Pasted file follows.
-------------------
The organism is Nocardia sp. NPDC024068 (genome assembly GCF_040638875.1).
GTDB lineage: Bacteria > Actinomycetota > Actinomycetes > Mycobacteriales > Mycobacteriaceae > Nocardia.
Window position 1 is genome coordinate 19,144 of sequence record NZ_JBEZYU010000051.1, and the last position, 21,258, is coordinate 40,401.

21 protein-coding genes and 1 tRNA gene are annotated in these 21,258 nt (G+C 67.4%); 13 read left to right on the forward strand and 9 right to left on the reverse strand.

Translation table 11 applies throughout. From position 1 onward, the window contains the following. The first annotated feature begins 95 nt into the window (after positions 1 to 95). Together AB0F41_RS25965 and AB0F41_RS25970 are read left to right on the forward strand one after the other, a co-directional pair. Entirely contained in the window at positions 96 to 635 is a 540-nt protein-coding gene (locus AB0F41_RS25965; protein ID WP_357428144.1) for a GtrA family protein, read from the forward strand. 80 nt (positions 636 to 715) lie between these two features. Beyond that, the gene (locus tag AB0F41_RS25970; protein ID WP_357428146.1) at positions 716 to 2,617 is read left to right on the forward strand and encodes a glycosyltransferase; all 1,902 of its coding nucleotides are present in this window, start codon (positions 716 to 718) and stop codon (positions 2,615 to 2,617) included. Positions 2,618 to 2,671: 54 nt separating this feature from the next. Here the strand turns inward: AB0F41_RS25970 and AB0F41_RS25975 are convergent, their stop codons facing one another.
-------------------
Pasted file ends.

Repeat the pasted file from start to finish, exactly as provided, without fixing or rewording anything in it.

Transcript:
The organism is Nocardia sp. NPDC024068 (genome assembly GCF_040638875.1).
GTDB lineage: Bacteria > Actinomycetota > Actinomycetes > Mycobacteriales > Mycobacteriaceae > Nocardia.
Window position 1 is genome coordinate 19,144 of sequence record NZ_JBEZYU010000051.1, and the last position, 21,258, is coordinate 40,401.

21 protein-coding genes and 1 tRNA gene are annotated in these 21,258 nt (G+C 67.4%); 13 read left to right on the forward strand and 9 right to left on the reverse strand.

Translation table 11 applies throughout. From position 1 onward, the window contains the following. The first annotated feature begins 95 nt into the window (after positions 1 to 95). Together AB0F41_RS25965 and AB0F41_RS25970 are read left to right on the forward strand one after the other, a co-directional pair. Entirely contained in the window at positions 96 to 635 is a 540-nt protein-coding gene (locus AB0F41_RS25965; protein ID WP_357428144.1) for a GtrA family protein, read from the forward strand. 80 nt (positions 636 to 715) lie between these two features. Beyond that, the gene (locus tag AB0F41_RS25970; protein ID WP_357428146.1) at positions 716 to 2,617 is read left to right on the forward strand and encodes a glycosyltransferase; all 1,902 of its coding nucleotides are present in this window, start codon (positions 716 to 718) and stop codon (positions 2,615 to 2,617) included. Positions 2,618 to 2,671: 54 nt separating this feature from the next. Here the strand turns inward: AB0F41_RS25970 and AB0F41_RS25975 are convergent, their stop codons facing one another.